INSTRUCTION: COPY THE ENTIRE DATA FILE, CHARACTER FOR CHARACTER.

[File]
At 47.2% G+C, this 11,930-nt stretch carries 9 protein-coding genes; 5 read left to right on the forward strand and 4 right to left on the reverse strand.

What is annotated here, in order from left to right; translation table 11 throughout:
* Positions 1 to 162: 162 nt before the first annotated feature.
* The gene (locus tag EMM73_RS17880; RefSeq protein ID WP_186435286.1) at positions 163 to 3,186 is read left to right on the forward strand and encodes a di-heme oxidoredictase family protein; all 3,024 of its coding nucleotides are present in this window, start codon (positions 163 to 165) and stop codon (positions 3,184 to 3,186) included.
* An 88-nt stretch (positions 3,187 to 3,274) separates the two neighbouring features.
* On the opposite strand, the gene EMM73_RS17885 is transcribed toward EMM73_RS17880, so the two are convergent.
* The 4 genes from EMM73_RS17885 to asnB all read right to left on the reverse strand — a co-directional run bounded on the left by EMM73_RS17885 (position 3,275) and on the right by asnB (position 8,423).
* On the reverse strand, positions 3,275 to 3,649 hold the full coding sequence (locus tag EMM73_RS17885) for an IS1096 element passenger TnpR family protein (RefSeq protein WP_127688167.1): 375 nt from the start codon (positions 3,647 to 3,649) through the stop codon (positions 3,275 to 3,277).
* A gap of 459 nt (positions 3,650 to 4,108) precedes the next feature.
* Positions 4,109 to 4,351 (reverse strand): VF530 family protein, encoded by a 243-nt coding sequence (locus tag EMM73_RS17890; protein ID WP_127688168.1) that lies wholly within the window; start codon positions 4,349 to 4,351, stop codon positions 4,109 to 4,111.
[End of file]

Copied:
At 47.2% G+C, this 11,930-nt stretch carries 9 protein-coding genes; 5 read left to right on the forward strand and 4 right to left on the reverse strand.

What is annotated here, in order from left to right; translation table 11 throughout:
* Positions 1 to 162: 162 nt before the first annotated feature.
* The gene (locus tag EMM73_RS17880; RefSeq protein ID WP_186435286.1) at positions 163 to 3,186 is read left to right on the forward strand and encodes a di-heme oxidoredictase family protein; all 3,024 of its coding nucleotides are present in this window, start codon (positions 163 to 165) and stop codon (positions 3,184 to 3,186) included.
* An 88-nt stretch (positions 3,187 to 3,274) separates the two neighbouring features.
* On the opposite strand, the gene EMM73_RS17885 is transcribed toward EMM73_RS17880, so the two are convergent.
* The 4 genes from EMM73_RS17885 to asnB all read right to left on the reverse strand — a co-directional run bounded on the left by EMM73_RS17885 (position 3,275) and on the right by asnB (position 8,423).
* On the reverse strand, positions 3,275 to 3,649 hold the full coding sequence (locus tag EMM73_RS17885) for an IS1096 element passenger TnpR family protein (RefSeq protein WP_127688167.1): 375 nt from the start codon (positions 3,647 to 3,649) through the stop codon (positions 3,275 to 3,277).
* A gap of 459 nt (positions 3,650 to 4,108) precedes the next feature.
* Positions 4,109 to 4,351 (reverse strand): VF530 family protein, encoded by a 243-nt coding sequence (locus tag EMM73_RS17890; protein ID WP_127688168.1) that lies wholly within the window; start codon positions 4,349 to 4,351, stop codon positions 4,109 to 4,111.